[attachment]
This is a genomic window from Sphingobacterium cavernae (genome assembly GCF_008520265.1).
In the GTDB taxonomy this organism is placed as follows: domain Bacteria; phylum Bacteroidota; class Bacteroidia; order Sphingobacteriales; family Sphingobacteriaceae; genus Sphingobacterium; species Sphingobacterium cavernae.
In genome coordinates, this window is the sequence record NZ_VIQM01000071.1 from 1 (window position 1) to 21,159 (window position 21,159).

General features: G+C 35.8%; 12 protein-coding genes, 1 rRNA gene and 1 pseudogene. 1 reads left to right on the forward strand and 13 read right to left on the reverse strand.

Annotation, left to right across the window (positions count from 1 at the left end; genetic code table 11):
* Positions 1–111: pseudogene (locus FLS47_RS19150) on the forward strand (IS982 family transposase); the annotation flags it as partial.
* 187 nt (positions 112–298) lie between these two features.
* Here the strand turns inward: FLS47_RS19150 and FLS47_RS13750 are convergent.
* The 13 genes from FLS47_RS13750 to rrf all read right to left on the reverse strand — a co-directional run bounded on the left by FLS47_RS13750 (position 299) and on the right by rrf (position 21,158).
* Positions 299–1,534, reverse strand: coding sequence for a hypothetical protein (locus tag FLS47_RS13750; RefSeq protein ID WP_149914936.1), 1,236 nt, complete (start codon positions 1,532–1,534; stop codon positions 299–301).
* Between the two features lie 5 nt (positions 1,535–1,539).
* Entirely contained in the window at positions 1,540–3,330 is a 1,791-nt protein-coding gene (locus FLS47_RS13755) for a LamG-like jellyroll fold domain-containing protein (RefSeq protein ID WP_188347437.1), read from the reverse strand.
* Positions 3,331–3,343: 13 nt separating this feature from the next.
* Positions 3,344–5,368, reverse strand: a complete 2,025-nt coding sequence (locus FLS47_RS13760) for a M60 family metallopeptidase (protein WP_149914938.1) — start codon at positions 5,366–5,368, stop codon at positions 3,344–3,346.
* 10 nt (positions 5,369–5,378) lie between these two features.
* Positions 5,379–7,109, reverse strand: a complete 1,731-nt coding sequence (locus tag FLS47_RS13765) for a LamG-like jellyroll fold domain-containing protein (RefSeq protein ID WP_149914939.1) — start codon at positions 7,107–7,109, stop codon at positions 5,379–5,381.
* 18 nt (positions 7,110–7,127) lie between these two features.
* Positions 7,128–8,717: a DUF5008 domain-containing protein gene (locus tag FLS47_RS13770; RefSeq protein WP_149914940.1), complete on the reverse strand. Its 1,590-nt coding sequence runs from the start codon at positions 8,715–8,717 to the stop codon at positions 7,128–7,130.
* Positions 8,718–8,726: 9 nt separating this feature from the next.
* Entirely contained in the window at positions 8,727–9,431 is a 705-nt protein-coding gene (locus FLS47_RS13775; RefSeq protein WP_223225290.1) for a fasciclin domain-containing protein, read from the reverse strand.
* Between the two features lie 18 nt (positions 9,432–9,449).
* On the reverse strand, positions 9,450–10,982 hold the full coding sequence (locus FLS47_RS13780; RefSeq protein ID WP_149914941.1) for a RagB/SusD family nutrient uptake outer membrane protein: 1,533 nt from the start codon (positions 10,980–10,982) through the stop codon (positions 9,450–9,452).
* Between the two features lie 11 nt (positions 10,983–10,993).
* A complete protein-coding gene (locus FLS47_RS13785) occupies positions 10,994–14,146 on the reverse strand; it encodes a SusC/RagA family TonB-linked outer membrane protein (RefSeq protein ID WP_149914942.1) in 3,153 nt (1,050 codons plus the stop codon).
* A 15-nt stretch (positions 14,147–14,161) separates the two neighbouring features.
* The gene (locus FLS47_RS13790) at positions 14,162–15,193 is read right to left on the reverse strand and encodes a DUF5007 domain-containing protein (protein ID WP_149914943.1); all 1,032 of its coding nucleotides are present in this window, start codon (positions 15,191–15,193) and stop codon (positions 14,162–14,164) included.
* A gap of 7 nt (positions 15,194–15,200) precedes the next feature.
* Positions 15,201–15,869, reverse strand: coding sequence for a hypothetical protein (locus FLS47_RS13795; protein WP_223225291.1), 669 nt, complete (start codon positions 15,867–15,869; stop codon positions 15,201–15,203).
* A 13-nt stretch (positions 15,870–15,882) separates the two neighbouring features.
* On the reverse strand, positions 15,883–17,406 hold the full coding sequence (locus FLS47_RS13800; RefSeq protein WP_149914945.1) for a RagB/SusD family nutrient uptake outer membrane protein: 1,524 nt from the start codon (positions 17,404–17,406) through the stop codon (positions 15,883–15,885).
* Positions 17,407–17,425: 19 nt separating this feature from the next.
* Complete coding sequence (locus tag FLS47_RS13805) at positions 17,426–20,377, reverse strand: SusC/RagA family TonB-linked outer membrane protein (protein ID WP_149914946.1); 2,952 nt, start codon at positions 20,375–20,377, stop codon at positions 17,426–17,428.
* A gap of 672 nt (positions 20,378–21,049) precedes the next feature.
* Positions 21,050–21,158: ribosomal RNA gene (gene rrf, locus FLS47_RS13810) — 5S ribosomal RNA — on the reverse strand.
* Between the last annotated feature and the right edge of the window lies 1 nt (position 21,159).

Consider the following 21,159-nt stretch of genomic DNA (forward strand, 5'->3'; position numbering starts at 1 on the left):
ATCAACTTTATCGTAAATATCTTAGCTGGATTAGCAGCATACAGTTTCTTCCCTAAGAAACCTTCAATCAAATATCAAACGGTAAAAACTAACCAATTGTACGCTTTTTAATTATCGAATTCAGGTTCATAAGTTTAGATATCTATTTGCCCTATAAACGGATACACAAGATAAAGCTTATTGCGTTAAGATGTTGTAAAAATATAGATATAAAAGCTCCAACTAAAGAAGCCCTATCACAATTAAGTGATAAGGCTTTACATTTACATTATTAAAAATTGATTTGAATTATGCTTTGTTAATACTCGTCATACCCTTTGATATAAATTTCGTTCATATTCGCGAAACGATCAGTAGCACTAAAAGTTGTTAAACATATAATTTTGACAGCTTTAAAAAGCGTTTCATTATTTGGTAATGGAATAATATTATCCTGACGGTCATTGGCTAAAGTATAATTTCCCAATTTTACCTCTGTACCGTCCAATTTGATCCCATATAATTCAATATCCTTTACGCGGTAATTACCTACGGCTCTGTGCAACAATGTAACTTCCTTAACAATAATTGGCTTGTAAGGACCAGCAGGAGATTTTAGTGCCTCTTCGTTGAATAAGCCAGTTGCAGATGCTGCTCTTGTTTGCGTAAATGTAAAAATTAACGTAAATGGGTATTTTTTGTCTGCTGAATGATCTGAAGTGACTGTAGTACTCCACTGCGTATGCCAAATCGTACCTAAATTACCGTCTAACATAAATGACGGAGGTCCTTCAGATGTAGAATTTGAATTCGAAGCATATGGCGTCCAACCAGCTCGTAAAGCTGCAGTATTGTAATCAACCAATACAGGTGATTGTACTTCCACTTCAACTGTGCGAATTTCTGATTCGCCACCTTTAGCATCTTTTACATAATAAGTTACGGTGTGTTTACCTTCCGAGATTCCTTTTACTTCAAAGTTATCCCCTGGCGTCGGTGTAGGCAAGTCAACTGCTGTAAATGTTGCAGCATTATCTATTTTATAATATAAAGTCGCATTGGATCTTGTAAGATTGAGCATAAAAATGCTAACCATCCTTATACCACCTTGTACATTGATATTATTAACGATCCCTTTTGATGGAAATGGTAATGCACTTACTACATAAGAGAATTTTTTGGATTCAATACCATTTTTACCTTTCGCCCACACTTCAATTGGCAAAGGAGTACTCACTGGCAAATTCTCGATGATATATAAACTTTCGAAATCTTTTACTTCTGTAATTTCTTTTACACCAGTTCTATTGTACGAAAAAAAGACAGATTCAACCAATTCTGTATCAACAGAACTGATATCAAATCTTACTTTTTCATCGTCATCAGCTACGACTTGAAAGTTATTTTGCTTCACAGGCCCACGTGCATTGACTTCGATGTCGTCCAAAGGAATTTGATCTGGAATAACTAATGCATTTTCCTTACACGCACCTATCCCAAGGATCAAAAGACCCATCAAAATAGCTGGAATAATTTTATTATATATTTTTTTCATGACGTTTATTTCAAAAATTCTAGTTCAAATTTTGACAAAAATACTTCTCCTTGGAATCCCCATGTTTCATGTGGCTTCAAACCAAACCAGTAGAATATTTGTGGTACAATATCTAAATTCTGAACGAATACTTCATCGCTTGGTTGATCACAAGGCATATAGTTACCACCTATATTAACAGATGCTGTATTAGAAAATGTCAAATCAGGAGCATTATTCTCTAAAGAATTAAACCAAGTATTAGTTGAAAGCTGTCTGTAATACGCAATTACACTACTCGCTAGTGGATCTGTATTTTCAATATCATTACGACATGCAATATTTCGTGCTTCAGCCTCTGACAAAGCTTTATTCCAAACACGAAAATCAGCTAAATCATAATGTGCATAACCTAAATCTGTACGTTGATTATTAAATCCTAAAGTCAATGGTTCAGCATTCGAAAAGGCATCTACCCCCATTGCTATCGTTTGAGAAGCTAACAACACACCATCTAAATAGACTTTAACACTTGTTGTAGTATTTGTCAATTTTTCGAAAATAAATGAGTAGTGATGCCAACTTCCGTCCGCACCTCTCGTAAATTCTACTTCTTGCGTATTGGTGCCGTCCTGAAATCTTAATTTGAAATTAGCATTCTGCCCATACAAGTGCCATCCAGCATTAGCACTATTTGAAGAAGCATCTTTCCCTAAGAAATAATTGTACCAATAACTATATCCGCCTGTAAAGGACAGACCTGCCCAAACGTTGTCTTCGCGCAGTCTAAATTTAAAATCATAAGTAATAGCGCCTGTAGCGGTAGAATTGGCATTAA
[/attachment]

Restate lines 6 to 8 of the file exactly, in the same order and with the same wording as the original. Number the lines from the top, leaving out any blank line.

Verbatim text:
* Positions 1–111: pseudogene (locus FLS47_RS19150) on the forward strand (IS982 family transposase); the annotation flags it as partial.
* 187 nt (positions 112–298) lie between these two features.
* Here the strand turns inward: FLS47_RS19150 and FLS47_RS13750 are convergent.